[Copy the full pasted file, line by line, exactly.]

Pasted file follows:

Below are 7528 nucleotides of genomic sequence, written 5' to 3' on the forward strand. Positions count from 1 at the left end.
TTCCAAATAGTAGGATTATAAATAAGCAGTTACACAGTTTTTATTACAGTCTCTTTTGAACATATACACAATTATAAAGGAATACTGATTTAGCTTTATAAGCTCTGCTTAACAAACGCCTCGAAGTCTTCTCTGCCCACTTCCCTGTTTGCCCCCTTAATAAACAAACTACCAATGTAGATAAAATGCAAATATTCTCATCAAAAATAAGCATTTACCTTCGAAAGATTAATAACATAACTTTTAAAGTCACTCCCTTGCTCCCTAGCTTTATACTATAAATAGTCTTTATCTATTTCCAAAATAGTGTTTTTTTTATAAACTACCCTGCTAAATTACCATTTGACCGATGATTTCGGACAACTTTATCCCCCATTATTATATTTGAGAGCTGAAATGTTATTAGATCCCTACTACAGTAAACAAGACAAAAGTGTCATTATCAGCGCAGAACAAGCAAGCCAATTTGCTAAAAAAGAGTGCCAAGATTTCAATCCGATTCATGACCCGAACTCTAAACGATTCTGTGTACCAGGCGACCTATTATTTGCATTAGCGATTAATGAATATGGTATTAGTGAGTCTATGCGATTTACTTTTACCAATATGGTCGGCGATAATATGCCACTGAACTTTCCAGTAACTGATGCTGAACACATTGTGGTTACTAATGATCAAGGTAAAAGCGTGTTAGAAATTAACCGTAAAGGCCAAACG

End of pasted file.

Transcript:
Below are 7528 nucleotides of genomic sequence, written 5' to 3' on the forward strand. Positions count from 1 at the left end.
TTCCAAATAGTAGGATTATAAATAAGCAGTTACACAGTTTTTATTACAGTCTCTTTTGAACATATACACAATTATAAAGGAATACTGATTTAGCTTTATAAGCTCTGCTTAACAAACGCCTCGAAGTCTTCTCTGCCCACTTCCCTGTTTGCCCCCTTAATAAACAAACTACCAATGTAGATAAAATGCAAATATTCTCATCAAAAATAAGCATTTACCTTCGAAAGATTAATAACATAACTTTTAAAGTCACTCCCTTGCTCCCTAGCTTTATACTATAAATAGTCTTTATCTATTTCCAAAATAGTGTTTTTTTTATAAACTACCCTGCTAAATTACCATTTGACCGATGATTTCGGACAACTTTATCCCCCATTATTATATTTGAGAGCTGAAATGTTATTAGATCCCTACTACAGTAAACAAGACAAAAGTGTCATTATCAGCGCAGAACAAGCAAGCCAATTTGCTAAAAAAGAGTGCCAAGATTTCAATCCGATTCATGACCCGAACTCTAAACGATTCTGTGTACCAGGCGACCTATTATTTGCATTAGCGATTAATGAATATGGTATTAGTGAGTCTATGCGATTTACTTTTACCAATATGGTCGGCGATAATATGCCACTGAACTTTCCAGTAACTGATGCTGAACACATTGTGGTTACTAATGATCAAGGTAAAAGCGTGTTAGAAATTAACCGTAAAGGCCAAACG